Preparing an estate plan requires more than a will. A comprehensive estate plan may include a will, a letter of last instruction, a durable power of attorney, a health care power of attorney, a living will, an advance instruction for mental health treatment, and/or a trust.
Your attorney can help you decide which documents you need to achieve your estate planning goals.
A will is a legally enforceable declaration of how your property will be distributed at your death, similar to a roadmap providing details of who gets your belongings. A person who makes a will is a testator. When a person dies leaving a will, he or she is said to have died testate. A person who dies without a will dies intestate.
This document conveys basic information to survivors upon your death. Rather than forcing survivors to become detectives and find all of your important papers, you can provide the details and instructions in one document.
A letter of last instruction provides organization and a checklist for your survivors at a difficult time. Keep your important documents in one place and leave a letter of instruction with your personal representative and family. Always attach a copy of the instructions to your will. At a minimum, include the following information in the letter:
- Name(s) and address(es) of your adviser(s).
- Name(s) and contact information for your:
- insurance agent
- financial planner
- bank officer
- Location of your records, which may include:
- insurance policies
- retirement plan beneficiary designations
- retirement plan survivor annuity election
- safety deposit box
- savings deposit books
- income tax records
- trust agreement
- marriage certificate
- divorce decree
- adoption documents
- military service record, Form DD-214
- Name(s) and address(es) of relatives
- Social Security number
- Burial instructions
A durable power of attorney is a document that gives someone else the legal right to act on your behalf. The person you nominate is your attorney-in-fact or your agent. You are the principal.
A health care power of attorney is a durable power of attorney that gives another individual the right to make medical decisions for you when you cannot, due to either physical or mental disability. The person nominated is your health care agent. You are the principal.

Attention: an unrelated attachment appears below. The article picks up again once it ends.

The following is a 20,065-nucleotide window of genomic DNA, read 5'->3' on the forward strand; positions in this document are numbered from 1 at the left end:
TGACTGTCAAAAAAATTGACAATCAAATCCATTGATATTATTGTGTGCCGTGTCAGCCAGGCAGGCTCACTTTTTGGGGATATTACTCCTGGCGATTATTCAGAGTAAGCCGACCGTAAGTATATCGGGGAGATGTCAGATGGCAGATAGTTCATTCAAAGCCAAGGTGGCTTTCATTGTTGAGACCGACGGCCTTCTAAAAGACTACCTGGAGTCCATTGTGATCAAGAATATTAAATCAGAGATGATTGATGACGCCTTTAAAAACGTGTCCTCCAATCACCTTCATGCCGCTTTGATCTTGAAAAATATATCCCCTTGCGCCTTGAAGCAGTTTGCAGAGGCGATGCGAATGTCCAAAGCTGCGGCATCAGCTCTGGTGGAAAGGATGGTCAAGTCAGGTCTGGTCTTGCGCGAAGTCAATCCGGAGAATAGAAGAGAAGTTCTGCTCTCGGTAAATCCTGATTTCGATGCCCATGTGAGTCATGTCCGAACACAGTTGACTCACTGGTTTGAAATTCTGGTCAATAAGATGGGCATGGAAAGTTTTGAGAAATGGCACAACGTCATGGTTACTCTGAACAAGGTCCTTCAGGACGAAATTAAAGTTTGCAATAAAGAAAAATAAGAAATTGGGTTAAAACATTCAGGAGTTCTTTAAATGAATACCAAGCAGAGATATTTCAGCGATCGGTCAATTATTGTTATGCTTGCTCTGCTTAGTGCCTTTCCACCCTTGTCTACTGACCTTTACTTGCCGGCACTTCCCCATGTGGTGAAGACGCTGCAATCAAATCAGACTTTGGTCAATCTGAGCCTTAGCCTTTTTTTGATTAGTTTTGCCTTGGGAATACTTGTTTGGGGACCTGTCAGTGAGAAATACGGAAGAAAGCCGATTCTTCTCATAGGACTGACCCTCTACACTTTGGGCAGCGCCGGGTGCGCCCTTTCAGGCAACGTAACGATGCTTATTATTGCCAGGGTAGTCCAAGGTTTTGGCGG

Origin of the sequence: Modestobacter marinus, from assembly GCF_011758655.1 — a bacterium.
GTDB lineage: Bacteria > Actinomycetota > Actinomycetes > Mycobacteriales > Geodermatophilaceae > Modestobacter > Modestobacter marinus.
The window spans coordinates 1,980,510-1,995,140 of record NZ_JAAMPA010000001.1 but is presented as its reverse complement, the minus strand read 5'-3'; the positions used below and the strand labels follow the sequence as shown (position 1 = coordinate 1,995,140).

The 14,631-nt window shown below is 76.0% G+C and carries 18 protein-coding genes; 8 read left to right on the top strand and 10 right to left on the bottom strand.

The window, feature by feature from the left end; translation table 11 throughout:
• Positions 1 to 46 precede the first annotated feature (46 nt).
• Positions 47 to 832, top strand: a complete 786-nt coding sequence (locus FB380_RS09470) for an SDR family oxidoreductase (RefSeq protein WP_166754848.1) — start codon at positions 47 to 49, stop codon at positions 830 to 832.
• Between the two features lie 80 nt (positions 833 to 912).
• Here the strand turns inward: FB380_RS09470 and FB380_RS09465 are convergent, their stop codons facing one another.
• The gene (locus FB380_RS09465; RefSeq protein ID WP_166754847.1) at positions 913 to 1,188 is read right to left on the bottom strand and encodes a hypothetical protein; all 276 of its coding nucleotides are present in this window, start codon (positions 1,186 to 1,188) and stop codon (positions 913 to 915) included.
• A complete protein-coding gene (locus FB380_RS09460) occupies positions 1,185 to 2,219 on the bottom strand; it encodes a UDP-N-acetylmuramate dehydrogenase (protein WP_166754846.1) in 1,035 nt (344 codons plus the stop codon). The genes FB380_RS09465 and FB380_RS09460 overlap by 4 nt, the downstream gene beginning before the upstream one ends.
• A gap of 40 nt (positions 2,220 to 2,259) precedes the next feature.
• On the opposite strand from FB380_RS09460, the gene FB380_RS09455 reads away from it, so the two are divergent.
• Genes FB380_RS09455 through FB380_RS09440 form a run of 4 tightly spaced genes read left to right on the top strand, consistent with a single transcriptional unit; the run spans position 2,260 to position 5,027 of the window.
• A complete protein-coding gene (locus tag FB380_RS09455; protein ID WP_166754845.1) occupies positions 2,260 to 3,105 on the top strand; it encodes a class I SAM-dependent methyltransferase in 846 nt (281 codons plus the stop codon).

This document specifies how to handle certain decisions about your mental health treatment. This document can stand alone or can be used in conjunction with a health care power of attorney. This instructional care document is most appropriate for mental health patients with diagnoses such as autism, schizophrenia, paranoia, and bipolar disorders.
A living will is a statement that you prefer to die a natural death as you define it; you do not want your life prolonged by artificial means if there is no reasonable hope of recovery. In North Carolina, the technical name for a living will is Declaration of a Desire for a Natural Death.
A trust is a legal arrangement whereby a grantor transfers the legal title of property to a trustee to hold and manage that property for named beneficiaries. Trusts can be complicated legal instruments. They may also be expensive to manage.
The assistance of Sreedevi Gummuluri, PhD, and Aimee Schmidt, MA candidate, is gratefully acknowledged.
This publication is provided as a public service to acquaint you with certain legal issues and concerns. It is not a substitute for legal or other professional advice, nor does it tell you everything you may need to know about this subject. Future changes in the law cannot be predicted, so statements in this publication are based solely upon the laws of North Carolina and the federal government in force as of the date of this publication.
Previous versions of this publication were prepared by Carol A. Schwab, Adjunct Professor, NC State University, Nathan M. Garren, former Extension Economist, NC State University, and Barrie Balzli Stokes, former Family Resource Management Specialist, NC State University.
Publication date: Jan. 1, 2010
Last updated: Sept. 29, 2017
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